The Christian Life of Faith Hope and Love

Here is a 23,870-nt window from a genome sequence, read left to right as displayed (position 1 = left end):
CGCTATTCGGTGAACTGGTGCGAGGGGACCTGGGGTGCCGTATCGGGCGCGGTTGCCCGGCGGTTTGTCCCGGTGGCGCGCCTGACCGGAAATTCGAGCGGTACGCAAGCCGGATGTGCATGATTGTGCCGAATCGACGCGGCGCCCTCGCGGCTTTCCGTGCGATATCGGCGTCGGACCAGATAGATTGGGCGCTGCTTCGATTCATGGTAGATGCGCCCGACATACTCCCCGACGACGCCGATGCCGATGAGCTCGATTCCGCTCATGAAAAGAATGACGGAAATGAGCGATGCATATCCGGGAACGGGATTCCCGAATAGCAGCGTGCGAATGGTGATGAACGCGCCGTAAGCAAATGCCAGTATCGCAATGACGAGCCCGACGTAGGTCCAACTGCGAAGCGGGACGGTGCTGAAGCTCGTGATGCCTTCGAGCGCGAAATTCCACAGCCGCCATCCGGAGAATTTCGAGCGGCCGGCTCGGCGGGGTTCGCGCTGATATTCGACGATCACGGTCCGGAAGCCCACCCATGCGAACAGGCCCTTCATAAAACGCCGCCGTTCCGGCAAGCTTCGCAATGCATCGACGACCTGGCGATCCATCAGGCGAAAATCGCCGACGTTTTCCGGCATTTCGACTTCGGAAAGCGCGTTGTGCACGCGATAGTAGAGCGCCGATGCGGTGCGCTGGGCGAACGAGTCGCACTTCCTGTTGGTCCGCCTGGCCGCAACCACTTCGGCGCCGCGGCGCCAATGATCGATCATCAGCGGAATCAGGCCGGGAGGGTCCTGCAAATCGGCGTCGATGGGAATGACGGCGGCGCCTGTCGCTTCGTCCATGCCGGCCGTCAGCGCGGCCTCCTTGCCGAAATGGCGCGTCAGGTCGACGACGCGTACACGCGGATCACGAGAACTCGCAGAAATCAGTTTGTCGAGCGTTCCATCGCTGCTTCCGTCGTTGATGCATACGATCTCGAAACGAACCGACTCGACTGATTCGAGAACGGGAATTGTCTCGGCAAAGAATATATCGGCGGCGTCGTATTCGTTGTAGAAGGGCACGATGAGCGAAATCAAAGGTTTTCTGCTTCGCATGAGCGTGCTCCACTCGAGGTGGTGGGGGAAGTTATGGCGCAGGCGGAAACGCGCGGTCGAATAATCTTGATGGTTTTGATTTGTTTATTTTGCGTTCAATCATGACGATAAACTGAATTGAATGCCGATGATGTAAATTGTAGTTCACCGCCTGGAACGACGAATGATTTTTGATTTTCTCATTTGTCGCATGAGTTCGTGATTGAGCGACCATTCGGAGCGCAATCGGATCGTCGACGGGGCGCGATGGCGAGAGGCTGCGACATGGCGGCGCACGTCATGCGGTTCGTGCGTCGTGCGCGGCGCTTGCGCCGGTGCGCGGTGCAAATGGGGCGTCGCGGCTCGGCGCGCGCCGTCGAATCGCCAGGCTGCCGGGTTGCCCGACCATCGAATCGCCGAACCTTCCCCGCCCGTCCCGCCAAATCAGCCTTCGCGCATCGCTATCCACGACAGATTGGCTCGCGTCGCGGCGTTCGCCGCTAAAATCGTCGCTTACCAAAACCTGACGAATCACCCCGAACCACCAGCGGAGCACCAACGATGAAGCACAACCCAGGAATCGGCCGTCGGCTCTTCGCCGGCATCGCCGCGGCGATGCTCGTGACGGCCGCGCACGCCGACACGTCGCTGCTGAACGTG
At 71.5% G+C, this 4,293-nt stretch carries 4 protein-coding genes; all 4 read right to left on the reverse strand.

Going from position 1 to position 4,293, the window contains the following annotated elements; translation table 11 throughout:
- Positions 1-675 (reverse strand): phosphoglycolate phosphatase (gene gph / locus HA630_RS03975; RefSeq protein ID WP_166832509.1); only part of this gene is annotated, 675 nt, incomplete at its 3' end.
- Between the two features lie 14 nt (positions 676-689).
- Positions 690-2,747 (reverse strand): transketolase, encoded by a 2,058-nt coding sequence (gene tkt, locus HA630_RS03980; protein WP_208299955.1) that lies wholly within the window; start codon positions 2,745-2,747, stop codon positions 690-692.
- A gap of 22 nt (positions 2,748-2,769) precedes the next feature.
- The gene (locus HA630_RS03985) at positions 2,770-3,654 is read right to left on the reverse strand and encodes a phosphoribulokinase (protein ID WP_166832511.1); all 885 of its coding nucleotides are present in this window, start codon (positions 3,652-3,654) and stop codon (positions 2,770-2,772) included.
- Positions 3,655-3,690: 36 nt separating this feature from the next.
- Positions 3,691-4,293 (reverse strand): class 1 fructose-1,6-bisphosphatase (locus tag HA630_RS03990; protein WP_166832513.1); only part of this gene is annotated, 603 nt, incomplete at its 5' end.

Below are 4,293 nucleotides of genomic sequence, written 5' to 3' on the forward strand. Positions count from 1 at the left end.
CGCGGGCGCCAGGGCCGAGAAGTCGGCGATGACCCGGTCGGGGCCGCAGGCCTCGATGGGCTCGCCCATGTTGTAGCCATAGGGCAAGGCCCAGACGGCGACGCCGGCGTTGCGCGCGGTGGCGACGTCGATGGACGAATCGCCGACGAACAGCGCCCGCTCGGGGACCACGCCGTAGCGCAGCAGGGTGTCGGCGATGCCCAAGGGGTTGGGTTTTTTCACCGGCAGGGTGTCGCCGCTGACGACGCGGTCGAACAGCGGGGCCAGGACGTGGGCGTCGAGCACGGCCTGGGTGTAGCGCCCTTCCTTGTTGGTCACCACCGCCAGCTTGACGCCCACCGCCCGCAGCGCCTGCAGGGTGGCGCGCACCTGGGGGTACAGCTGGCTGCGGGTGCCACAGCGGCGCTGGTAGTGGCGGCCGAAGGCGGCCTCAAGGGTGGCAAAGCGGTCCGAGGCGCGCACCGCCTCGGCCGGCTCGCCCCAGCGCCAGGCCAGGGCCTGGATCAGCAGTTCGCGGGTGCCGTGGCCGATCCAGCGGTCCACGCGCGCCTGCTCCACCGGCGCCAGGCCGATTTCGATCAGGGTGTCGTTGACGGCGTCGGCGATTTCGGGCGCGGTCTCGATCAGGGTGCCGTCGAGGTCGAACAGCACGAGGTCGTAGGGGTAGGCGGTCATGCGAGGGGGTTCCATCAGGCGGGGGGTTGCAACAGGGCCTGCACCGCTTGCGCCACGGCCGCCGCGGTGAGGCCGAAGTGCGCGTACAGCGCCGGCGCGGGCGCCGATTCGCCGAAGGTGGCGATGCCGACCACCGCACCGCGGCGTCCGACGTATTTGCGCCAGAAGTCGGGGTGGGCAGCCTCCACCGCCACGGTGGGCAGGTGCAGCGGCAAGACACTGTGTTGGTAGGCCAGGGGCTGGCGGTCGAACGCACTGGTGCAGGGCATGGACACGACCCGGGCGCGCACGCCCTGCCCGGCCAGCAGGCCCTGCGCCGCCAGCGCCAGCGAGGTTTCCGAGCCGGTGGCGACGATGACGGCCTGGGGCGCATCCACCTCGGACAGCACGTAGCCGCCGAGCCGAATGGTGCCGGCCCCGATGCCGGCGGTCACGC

For Kierkegaard the Christian life is a new life pre-eminently characterized by faith, hope, and love, but according to the inverse dialectic that informs his understanding of Christianity, these positive passions are always experienced and known indirectly and inversely through negative qualifications such as the consciousness of sin, the possibility of offence, self-denial, and voluntary suffering in likeness to Christ.1 Consequently, thinking theologically about the trilogy of faith, hope, and love in the Christian life will require us also to take into account the negative factors through which these positive passions are experienced and known. Kierkegaard's primary criticism of Christendom was that it had a confused, superficial, lenient, merely positive understanding of what it means to be a Christian, with the result that the 'major premise' of grace and faith in Lutheran doctrine was being taken in vain because its 'minor premise'—works of love, witnessing, and suffering for the truth—had been abolished (JFY 24).2 A large part ofhis theological reflection on the Christian life, therefore, consists in bringing the qualifications that constitute the minor premise once again into view so that a true understanding and expression of the Christian life can emerge in the modern age.

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